Welfare Studies Blog

A Vote at the Opera: Why Politicians Like to Manipulate Highbrow Culture

Written by Professor Pieter Vanhuysse, Department of Political Science and Public Management

Are Politicians Really Done with Election-Time Tactics?
For a long time it has been a commonplace wisdom within political science that politicians in government possess the weapon (power), the motive (re-election) and the opportunity (election times) to try and attract votes by strategically manipulating public policies. There has been plenty of evidence since the 1960s and 1970s that politicians boost the economy through expansionary monetary and fiscal policies during election periods, when voters most need to be won over. This is the key argument of the important theory of political business cycles.

But in recent years, evidence of such tactics has been much less conclusive. Monetary and fiscal cycles have tended to be smaller and less robust in advanced Western democracies. Some have argued that this is because stronger domestic and supra-national (e.g. EU) institutional constraints on budget deficits and budgetary decisions today prevent politicians from manipulating the economy. Moreover, better-informed voters using more critical and accessible media may be less easily fooled.

But in an article in the European Journal of Political Economy, Markus Tepe (University of Oldenburg) and I argue that conclusions of the death of electoral manipulation tactics are premature. Even today politicians still need to be reelected. So they might merely shift the use of political business cycle mechanisms and other manipulation tactics away from monetary and fiscal policy as in the past, and towards other policy domains that are more easily manipulable, targetable, and timeable today. Tepe and I (2014) extend the political business cycle theory and apply it even to a seemingly implausible policy domain – highbrow culture. 

Taking the theory to the opera
At first sight, highbrow culture seems like a rather farfetched claim, as it is elitist, rather than populist or even popular. After all, parties do not really compete on culture. It is even unlikely that manipulating artist hiring might provide significant additional support from artists as voters (electoral clients): the number of actors, singers, dancers, and choir and orchestra members is very small relative to the size of the electorate.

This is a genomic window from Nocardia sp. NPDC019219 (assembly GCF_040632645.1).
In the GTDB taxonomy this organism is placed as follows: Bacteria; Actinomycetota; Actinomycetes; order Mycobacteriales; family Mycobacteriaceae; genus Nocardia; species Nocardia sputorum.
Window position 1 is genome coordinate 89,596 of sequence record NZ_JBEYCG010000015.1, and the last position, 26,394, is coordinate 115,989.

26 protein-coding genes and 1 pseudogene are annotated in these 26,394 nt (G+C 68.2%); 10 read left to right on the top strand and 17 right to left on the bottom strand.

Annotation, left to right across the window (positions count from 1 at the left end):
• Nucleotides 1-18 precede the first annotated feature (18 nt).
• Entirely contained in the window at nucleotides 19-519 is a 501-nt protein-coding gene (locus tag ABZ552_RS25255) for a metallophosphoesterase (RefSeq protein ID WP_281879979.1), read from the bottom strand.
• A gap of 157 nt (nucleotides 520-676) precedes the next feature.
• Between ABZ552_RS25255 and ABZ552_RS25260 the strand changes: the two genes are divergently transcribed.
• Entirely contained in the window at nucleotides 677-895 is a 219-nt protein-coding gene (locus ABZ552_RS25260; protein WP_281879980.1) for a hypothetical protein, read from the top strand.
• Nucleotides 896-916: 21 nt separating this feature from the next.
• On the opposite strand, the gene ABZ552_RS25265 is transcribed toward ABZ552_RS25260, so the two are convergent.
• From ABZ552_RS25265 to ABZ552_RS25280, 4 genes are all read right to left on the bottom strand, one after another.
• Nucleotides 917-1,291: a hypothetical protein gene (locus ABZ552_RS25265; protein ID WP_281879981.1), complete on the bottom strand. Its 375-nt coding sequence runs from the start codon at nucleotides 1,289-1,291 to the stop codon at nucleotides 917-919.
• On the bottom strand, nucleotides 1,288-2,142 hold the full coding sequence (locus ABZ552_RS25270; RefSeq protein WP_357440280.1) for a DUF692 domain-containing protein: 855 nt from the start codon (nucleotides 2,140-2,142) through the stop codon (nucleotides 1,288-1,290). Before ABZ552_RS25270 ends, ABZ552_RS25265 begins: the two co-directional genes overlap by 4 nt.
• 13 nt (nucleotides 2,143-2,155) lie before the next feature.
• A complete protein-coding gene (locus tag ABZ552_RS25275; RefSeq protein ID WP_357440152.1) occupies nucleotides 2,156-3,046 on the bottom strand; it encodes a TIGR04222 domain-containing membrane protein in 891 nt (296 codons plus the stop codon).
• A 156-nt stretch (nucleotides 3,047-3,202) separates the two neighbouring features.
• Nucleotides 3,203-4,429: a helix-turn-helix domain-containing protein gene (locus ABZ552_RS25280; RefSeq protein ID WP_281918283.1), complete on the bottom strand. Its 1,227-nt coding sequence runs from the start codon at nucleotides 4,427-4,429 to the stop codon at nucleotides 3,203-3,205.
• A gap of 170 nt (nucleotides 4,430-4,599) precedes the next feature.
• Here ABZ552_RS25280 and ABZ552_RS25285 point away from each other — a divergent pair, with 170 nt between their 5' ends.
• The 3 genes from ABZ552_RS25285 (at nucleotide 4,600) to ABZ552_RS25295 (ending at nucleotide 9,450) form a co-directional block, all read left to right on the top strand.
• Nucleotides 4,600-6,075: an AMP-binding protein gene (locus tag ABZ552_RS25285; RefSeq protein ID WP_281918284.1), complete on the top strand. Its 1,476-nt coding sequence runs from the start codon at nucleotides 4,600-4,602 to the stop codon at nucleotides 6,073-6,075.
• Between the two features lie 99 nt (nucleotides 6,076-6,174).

And yet, we argue that politicians aiming to be reelected will often strategically manipulate subsidies for highbrow culture and the number of artists employed. The reason is that politicians can use artists as conduits of indirect competence signals aimed, through them, at their audiences. These audiences - highbrow culture-consuming voters – are obviously more numerous than the artists themselves. But they are politically even more important than their numbers. That is because they are, sociologically speaking, ‘high-multiplier’ voters.

We claim that highbrow culture consumers are electorally key voters because of two direct and two indirect reasons. First and second, highbrow culture consumers are more likely to be consummate, or at least involved, ‘political animals’ themselves: they are especially likely to go voting and to otherwise actively participate in politics. Third and fourth, highbrow culture consumers may be unusually able to influence other voters’ political behavior because they may be more interested in politics, and they may have more social network ties with other voters.

Highbrow cultural politics in Germany
We test our theoretical propositions using data on the German states between 1993 and 2010. Together with education and domestic security, culture policy is one of three policy domains that are still decided largely at the state, not federal, level in the Federal Republic of Germany. In the notorious model of German ‘cultural federalism,’ state-level and local-level politicians have joint legal and funding authority for theatres and operas. This gives them the ‘opportunity’ and the ‘means’ for manipulating cultural policies to gain votes.